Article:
Regulation 8 of the 2005 Regulations makes provision for the revocation of approvals and that regulation will apply to religious premises that have been approved. However, regulation 2(11) of these Regulations inserts a new regulation 8A which concerns revocation of approvals of religious premises only. This makes provision for the revocation of approval where the required consent is withdrawn or where consent will henceforth be required (where it was not before). In these circumstances, and unless consent is provided, the authority must revoke the approval. The revocation will take effect on the day following that on which the authority received the notification or the day on which the consent will be withdrawn or required, whichever is later. The standard conditions contained in Schedule 2A and referred to above require the holder of an approval to notify an authority if consent is being withdrawn or will be required (paragraphs 7 and 8).
Regulation 2(16) (and Schedule 2) inserts the new Schedule 1A (referred above) to the 2005 Regulations. Schedule 1 to the 2005 Regulations sets out the requirements that must be satisfied before an application for approval of premises that are not religious premises is granted. Schedule 1A will set out the requirements that must be satisfied in relation to religious premises. In particular the requirement that premises are regularly available to the public for the formation of civil partnerships will apply subject to the application of paragraph 2 of Schedule 23 to the Equality Act 2010 (c. 15) (which provides an exception from the prohibition of discrimination to permit certain religion or belief based organisations in relation to certain activities to discriminate because of religion or belief or sexual orientation).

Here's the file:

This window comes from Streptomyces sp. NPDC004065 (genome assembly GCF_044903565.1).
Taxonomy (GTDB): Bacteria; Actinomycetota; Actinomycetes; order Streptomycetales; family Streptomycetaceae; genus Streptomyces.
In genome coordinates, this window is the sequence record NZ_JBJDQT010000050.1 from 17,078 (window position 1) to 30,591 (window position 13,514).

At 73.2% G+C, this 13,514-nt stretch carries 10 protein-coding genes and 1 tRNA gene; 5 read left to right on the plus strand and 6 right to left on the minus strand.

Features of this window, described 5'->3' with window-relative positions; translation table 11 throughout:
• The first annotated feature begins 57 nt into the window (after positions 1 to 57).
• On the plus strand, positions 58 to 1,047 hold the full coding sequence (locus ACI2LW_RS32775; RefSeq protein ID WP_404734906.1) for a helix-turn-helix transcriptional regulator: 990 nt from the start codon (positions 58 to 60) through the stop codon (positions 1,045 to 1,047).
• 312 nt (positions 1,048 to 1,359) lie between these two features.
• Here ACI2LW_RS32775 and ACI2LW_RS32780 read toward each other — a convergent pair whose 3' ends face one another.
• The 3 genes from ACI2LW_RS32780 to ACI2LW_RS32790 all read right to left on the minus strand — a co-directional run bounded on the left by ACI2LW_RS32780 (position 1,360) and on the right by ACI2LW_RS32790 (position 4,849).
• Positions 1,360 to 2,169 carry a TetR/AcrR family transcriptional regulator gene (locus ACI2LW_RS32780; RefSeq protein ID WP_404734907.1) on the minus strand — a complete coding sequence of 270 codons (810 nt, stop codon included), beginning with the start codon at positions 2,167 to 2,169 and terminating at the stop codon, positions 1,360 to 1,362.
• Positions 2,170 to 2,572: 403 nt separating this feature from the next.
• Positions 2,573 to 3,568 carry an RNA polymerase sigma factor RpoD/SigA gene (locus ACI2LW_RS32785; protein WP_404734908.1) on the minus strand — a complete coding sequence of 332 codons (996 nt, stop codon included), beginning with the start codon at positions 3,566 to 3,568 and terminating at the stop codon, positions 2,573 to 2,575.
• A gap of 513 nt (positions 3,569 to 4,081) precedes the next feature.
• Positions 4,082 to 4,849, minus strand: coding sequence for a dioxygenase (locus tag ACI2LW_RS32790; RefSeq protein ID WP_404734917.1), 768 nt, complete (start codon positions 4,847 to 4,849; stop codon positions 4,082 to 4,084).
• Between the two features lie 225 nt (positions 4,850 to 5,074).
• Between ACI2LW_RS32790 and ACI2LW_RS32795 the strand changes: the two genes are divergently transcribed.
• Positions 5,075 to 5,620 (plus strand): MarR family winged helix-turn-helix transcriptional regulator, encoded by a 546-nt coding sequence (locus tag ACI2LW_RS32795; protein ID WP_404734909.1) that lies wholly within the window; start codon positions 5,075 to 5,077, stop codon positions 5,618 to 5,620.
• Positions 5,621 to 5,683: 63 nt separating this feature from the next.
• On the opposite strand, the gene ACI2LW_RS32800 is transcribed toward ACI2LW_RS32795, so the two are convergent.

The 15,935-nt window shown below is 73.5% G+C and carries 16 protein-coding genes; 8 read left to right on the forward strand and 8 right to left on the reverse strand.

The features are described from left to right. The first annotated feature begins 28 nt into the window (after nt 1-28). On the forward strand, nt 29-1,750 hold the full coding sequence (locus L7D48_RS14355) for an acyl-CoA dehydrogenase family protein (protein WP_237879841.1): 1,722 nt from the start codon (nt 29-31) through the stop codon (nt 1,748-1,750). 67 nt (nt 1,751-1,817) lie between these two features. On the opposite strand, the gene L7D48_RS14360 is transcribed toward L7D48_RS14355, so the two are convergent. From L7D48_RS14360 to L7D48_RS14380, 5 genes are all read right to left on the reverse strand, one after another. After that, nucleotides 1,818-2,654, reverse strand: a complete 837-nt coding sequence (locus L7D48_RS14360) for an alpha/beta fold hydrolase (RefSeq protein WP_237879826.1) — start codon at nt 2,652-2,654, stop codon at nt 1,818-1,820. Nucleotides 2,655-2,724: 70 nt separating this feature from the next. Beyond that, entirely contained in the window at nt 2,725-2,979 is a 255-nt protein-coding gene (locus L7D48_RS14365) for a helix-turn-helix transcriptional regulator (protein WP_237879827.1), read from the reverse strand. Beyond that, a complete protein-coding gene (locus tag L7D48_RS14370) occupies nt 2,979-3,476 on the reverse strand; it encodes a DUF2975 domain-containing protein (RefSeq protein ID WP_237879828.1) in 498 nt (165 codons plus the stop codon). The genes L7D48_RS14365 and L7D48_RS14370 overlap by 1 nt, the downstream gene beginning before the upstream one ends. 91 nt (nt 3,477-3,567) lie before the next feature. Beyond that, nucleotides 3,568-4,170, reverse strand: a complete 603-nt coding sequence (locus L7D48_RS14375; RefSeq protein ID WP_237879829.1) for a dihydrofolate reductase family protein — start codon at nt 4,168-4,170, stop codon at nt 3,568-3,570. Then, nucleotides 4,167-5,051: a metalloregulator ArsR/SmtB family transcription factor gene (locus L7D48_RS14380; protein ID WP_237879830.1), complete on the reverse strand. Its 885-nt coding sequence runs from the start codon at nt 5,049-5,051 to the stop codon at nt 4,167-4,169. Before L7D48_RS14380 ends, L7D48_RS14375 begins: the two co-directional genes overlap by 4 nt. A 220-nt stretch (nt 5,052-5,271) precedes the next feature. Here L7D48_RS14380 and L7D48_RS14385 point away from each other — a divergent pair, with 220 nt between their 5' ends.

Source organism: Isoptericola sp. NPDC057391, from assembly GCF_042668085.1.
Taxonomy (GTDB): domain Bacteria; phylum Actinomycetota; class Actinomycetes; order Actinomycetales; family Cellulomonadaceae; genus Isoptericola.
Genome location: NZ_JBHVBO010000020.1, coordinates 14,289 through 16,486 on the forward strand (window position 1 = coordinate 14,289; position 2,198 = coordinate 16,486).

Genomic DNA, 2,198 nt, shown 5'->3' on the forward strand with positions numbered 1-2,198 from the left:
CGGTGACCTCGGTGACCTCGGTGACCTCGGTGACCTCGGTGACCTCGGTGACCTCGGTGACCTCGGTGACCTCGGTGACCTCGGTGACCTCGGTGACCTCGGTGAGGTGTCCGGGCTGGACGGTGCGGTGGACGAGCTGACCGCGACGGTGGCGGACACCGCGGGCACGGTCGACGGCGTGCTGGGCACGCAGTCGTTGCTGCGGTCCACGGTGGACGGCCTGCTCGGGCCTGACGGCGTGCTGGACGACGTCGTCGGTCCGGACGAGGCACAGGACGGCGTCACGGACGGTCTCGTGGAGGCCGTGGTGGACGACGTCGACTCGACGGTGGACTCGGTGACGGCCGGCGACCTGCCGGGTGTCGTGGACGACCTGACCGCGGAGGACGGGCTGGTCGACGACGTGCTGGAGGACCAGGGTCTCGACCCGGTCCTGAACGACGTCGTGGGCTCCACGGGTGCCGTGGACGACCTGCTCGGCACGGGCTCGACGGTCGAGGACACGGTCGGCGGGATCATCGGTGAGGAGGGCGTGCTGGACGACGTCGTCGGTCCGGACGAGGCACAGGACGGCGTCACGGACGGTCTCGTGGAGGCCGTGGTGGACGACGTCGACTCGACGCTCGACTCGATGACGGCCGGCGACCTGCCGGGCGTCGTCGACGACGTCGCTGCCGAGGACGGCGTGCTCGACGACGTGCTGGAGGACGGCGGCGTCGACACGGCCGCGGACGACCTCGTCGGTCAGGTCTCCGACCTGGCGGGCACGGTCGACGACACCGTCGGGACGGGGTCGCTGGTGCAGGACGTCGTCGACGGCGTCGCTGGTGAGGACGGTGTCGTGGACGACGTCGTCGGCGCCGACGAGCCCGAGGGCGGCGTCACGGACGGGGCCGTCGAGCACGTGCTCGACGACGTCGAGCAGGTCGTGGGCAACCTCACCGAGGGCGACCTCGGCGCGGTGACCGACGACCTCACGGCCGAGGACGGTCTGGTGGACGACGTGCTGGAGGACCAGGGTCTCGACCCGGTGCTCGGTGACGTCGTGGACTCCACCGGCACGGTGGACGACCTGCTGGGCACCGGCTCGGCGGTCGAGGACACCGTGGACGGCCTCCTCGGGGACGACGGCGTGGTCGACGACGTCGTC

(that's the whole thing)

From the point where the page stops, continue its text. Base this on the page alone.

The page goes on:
Regulation 2(18) (and Schedule 3), inserts a new Schedule 2A. This sets out the conditions that an authority must attach to an approval of religious premises. These largely mirror those that are attached to approvals of other premises (and contained in Schedule 2 to the 2005 Regulations) but with a number of notable exceptions: section 2(5) of the 2004 Act prohibits any religious service taking place whilst the civil partnership registrar is officiating at the formation. By virtue of Schedule 2 to the 2005 Regulations the civil partnership formation may not be religious in nature and for these purposes this includes any introduction to, interval or conclusion to those proceedings. In relation to religious premises this prohibition applies only during the proceedings themselves (paragraph 15 of Schedule 2A). Similarly the consumption of food and drink will be permitted prior to the formation in so far as it forms part of a religious ceremony taking place beforehand (for example Holy Communion) (paragraph 11 of Schedule 2A). There are also some additional conditions, in particular: the requirement to inform the authority if consent has been or will be withdrawn or required; and the requirement to inform the authority if the premises cease to be religious premises of a type described in new regulation 5(1B).